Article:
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Popular Science Monthly/Volume 26/February 1885/Correspondence

< Popular Science Monthly‎ | Volume 26‎ | February 1885



Messrs. Editors;

IN reading the interesting article by Grant Allen on "Queer Flowers," in the December number of this "Monthly," I observe some statements concerning the fig which observation here in California, where the tree is very common and grows luxuriantly, does not confirm. In the first place, the caprifico does not, so far as I am aware, grow here at all. We realize, therefore, a condition the same as though it had "become extinct"; and yet the supply of figs—"best Eleme in layers"—has not "ceased entirely." On the contrary, figs here in the city are a drug, and are literally trodden under foot of men on the sidewalks over-hung by the trees; and in the country they lie rotting on the ground in thousands upon thousands for lack of the labor and care necessary for their marketing or preservation. This looks as though the "true figs" were not "dependent upon it (the caprifico) for pollen," as the writer states; and I am inclined to think that the "extraordinary and complicated cross-relationship" to which, according to Mr. Allen, the flowers of the fig owe their fertilization, is a myth, and, on the strength of the argument a posteriori alone, should be relegated to books for the nursery.

But, in addition to this, let us look at the (literally) internal evidence afforded by the fig itself against this mythical cross-relationship. The flowers of the fig, growing as stated on the inside of the hollow stalk or receptacle, which forms when ripe the main bulk of what is popularly known as a fig, are of two kinds, viz., male and female, that is to say, the male, or pollen-bearing organs (stamens), and the female, or seed-bearing organs (pistils), are borne on separate stalks, just as in the melon and cucumber. But while in the last-named plants the different flowers are placed at some distance apart on the vine, here they are crowded together in the hollow receptacle in close contact and in almost every conceivable relative position, above, below, and on all sides; and the hollow receptacle is all but completely closed by an irregular fringe of metamorphosed bracts which surround the eye ("hole," by courtesy) in the distal end. They (the flowers) are, therefore, in the best possible condition for self-fertilization, without any external aid from insects. The fig, in fact, presents in its synconium an analogy to the perfect Cleistogamous flowers found scattered through several orders and genera, which, although containing both stamens and pistils, do not open out or bloom, yet nevertheless, producing abundance of seeds, prove them-selves to be self-fertile.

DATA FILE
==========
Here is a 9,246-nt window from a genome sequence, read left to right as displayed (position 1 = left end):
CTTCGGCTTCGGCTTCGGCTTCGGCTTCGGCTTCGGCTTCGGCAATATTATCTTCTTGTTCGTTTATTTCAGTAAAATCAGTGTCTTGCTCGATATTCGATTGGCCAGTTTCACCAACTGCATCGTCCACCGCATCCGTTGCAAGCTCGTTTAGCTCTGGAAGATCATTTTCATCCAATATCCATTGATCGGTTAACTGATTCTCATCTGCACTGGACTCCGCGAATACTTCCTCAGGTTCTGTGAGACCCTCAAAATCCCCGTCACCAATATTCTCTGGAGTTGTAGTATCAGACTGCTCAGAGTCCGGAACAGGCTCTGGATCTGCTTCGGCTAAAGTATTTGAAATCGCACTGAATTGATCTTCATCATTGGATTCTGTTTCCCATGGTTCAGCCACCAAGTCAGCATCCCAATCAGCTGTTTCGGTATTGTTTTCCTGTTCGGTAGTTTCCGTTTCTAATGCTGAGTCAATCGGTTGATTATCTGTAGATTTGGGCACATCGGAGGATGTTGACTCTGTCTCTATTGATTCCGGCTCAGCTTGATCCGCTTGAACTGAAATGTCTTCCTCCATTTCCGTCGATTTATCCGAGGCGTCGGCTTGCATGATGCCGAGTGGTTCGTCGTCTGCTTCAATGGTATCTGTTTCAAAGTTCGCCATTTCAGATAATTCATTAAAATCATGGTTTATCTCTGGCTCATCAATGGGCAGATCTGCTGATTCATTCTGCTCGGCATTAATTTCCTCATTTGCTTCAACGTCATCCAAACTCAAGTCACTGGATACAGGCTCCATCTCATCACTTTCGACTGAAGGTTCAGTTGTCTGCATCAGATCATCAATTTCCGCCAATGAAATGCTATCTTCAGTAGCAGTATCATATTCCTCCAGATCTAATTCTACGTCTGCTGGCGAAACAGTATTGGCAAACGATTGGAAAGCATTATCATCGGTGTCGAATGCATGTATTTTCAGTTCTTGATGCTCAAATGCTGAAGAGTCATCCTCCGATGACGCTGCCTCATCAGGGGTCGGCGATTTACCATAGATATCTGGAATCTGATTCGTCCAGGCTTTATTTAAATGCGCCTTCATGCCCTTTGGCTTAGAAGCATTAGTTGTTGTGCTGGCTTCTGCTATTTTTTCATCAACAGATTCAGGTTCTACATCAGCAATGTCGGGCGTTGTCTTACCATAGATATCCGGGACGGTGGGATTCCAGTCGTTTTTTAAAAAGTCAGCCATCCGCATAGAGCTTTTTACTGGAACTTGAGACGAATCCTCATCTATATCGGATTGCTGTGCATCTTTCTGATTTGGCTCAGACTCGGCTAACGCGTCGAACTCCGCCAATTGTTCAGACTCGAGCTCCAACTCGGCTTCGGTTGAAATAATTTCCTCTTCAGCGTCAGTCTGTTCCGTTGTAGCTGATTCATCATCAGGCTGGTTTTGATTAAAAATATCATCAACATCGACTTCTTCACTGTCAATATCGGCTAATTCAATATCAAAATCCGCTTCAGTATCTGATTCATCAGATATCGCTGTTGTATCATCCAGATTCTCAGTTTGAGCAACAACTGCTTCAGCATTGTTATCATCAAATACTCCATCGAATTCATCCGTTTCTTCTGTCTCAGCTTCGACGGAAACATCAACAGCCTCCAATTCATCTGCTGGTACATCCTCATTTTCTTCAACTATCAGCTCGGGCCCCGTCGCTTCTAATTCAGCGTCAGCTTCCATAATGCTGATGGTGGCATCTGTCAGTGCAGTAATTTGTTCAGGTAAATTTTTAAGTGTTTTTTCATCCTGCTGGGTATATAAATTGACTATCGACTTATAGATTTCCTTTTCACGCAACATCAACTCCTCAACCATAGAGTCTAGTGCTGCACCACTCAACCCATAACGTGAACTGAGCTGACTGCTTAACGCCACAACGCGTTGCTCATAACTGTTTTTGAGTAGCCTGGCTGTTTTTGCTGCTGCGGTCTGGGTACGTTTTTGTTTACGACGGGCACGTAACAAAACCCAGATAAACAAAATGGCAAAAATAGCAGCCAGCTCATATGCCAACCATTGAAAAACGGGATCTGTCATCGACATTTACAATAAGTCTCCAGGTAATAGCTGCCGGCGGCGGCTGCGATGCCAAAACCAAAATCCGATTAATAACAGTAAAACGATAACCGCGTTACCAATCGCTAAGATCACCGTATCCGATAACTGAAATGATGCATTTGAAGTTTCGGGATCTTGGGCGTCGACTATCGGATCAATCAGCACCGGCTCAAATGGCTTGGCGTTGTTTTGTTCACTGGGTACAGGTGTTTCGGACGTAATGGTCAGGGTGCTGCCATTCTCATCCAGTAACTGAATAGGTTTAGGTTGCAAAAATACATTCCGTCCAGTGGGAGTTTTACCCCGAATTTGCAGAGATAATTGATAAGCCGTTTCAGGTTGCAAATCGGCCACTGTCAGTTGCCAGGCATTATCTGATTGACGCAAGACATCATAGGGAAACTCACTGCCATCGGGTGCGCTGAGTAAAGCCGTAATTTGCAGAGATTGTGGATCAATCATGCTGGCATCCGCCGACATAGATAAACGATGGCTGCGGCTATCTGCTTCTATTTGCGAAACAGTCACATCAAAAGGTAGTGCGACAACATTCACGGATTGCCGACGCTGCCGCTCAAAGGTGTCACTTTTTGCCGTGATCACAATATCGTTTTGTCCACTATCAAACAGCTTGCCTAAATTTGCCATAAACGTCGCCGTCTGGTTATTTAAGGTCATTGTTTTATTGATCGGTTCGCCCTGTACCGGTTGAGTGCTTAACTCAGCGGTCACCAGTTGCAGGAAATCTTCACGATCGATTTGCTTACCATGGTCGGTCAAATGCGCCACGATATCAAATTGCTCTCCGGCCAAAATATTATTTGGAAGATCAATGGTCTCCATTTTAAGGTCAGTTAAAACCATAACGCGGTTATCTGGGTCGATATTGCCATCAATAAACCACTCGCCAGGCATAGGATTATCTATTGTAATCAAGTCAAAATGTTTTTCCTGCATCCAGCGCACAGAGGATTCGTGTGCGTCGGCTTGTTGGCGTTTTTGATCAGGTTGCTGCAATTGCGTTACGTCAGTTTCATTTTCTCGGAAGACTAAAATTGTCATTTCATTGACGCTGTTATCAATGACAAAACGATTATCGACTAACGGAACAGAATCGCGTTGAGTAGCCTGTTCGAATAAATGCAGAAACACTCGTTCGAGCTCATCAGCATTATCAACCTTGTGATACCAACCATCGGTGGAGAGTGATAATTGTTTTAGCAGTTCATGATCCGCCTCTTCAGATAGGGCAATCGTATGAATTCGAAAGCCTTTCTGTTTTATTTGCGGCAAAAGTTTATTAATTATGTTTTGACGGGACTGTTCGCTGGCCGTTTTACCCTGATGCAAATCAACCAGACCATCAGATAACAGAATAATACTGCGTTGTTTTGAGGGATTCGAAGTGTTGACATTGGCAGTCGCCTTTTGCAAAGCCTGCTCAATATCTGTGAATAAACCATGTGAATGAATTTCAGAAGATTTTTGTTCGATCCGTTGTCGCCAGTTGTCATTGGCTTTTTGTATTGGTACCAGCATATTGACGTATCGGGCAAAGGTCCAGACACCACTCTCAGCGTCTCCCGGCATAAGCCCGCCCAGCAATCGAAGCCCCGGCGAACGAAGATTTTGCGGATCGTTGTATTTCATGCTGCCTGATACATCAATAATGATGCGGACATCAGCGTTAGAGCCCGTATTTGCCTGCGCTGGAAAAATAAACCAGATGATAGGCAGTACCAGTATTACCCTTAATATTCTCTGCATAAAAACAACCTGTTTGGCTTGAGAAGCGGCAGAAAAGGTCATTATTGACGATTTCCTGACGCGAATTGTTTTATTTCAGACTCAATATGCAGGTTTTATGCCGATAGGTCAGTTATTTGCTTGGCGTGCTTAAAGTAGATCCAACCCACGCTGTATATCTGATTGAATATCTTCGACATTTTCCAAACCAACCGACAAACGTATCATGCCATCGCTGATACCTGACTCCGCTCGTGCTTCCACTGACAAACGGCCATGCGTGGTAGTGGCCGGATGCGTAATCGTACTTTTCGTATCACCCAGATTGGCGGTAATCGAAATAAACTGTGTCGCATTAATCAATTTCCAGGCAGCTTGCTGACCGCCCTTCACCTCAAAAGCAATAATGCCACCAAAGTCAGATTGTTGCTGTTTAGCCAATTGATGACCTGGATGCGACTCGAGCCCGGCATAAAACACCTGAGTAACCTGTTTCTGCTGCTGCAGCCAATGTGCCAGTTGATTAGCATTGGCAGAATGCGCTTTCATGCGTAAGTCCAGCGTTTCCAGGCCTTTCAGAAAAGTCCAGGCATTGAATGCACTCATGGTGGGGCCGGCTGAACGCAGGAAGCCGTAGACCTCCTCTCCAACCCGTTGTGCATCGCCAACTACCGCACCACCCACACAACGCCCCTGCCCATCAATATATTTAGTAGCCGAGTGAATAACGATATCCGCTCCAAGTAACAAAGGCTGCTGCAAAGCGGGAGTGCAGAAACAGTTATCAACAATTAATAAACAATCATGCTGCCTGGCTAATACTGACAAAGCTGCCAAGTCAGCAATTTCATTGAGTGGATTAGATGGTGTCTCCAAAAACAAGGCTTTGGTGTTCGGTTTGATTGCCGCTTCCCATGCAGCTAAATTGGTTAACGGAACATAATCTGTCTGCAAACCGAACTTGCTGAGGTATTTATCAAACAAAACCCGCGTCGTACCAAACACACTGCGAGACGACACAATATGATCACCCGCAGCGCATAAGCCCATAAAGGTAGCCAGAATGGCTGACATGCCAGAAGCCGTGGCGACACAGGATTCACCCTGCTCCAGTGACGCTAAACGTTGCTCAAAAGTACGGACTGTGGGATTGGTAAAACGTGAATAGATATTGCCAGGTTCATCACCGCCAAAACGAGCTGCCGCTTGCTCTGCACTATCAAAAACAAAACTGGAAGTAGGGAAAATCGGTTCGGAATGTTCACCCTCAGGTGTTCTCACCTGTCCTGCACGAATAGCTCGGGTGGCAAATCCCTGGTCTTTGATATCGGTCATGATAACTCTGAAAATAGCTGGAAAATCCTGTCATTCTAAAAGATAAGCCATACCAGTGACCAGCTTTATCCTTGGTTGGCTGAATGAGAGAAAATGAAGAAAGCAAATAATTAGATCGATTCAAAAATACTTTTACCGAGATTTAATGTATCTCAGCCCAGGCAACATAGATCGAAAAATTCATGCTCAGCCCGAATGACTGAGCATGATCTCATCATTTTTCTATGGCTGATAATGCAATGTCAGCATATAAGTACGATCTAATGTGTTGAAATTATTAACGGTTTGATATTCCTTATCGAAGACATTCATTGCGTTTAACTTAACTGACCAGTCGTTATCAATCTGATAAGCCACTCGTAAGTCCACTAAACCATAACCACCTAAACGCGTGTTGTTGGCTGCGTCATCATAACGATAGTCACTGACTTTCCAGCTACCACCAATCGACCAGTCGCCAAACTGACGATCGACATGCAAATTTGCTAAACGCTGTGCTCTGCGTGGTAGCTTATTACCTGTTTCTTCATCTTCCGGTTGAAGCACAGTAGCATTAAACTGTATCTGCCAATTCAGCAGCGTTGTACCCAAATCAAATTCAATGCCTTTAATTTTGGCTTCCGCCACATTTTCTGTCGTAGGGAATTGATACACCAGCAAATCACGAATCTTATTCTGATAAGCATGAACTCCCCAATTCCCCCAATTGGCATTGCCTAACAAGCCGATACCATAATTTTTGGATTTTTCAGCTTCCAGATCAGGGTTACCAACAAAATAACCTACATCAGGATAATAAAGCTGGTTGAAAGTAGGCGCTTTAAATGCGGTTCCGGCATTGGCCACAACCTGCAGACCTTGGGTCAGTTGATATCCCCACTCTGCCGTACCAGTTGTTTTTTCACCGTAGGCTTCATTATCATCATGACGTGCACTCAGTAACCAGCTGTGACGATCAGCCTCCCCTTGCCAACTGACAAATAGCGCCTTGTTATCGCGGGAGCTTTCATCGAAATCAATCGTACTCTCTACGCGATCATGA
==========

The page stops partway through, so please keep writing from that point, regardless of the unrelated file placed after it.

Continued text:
Note here, however, that I do not assert that the flowers of the fig are generally or in any great number fertile; indeed, I have reasons to doubt this being so, for I have yet to see the first seedling fig-tree. And yet, from the great number of seeds (fruits?) falling on the ground and being covered up every season, it would seem almost certain that, if they were generally fertile, at least a few would germinate; and this brings me to another statement of our talented writer, which will bear examination before acceptance, viz.: " . . . as the figs won’t properly swell without fertilization, . . . and for this reason the Italian peasants hang on the tree small branches of the caprifico . . . at the moment when the eye of the fig opens, and so shows that they (the Flowers) are ready to be fertilized. The wasps . . . enter the figs at once and there set the little hard seeds, on whose fertilization the pulpy part of the fig begins to swell." The italics arc mine.